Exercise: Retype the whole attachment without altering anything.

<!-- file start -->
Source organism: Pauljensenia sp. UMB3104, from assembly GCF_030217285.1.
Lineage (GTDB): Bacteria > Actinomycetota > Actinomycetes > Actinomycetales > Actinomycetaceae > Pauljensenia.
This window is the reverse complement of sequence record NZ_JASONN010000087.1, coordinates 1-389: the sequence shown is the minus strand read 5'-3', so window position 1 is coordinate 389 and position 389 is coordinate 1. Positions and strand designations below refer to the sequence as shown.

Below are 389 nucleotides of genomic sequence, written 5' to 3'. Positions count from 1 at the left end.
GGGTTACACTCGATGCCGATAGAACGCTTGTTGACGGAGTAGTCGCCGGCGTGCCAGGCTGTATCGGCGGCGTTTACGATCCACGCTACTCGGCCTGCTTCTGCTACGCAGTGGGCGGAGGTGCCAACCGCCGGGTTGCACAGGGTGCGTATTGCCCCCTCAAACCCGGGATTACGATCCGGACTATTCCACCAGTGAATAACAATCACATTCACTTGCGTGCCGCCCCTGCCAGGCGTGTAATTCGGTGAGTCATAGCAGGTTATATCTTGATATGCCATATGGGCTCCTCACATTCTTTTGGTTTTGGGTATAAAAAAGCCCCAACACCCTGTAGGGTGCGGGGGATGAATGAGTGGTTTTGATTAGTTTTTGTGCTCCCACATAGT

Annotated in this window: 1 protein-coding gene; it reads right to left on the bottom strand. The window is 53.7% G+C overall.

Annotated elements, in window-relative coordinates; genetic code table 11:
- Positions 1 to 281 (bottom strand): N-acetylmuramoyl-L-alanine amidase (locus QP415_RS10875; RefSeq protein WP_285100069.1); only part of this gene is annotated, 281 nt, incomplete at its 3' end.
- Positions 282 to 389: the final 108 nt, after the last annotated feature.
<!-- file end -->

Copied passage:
Source organism: Pauljensenia sp. UMB3104, from assembly GCF_030217285.1.
Lineage (GTDB): Bacteria > Actinomycetota > Actinomycetes > Actinomycetales > Actinomycetaceae > Pauljensenia.
This window is the reverse complement of sequence record NZ_JASONN010000087.1, coordinates 1-389: the sequence shown is the minus strand read 5'-3', so window position 1 is coordinate 389 and position 389 is coordinate 1. Positions and strand designations below refer to the sequence as shown.

Below are 389 nucleotides of genomic sequence, written 5' to 3'. Positions count from 1 at the left end.
GGGTTACACTCGATGCCGATAGAACGCTTGTTGACGGAGTAGTCGCCGGCGTGCCAGGCTGTATCGGCGGCGTTTACGATCCACGCTACTCGGCCTGCTTCTGCTACGCAGTGGGCGGAGGTGCCAACCGCCGGGTTGCACAGGGTGCGTATTGCCCCCTCAAACCCGGGATTACGATCCGGACTATTCCACCAGTGAATAACAATCACATTCACTTGCGTGCCGCCCCTGCCAGGCGTGTAATTCGGTGAGTCATAGCAGGTTATATCTTGATATGCCATATGGGCTCCTCACATTCTTTTGGTTTTGGGTATAAAAAAGCCCCAACACCCTGTAGGGTGCGGGGGATGAATGAGTGGTTTTGATTAGTTTTTGTGCTCCCACATAGT

Annotated in this window: 1 protein-coding gene; it reads right to left on the bottom strand. The window is 53.7% G+C overall.

Annotated elements, in window-relative coordinates; genetic code table 11:
- Positions 1 to 281 (bottom strand): N-acetylmuramoyl-L-alanine amidase (locus QP415_RS10875; RefSeq protein WP_285100069.1); only part of this gene is annotated, 281 nt, incomplete at its 3' end.
- Positions 282 to 389: the final 108 nt, after the last annotated feature.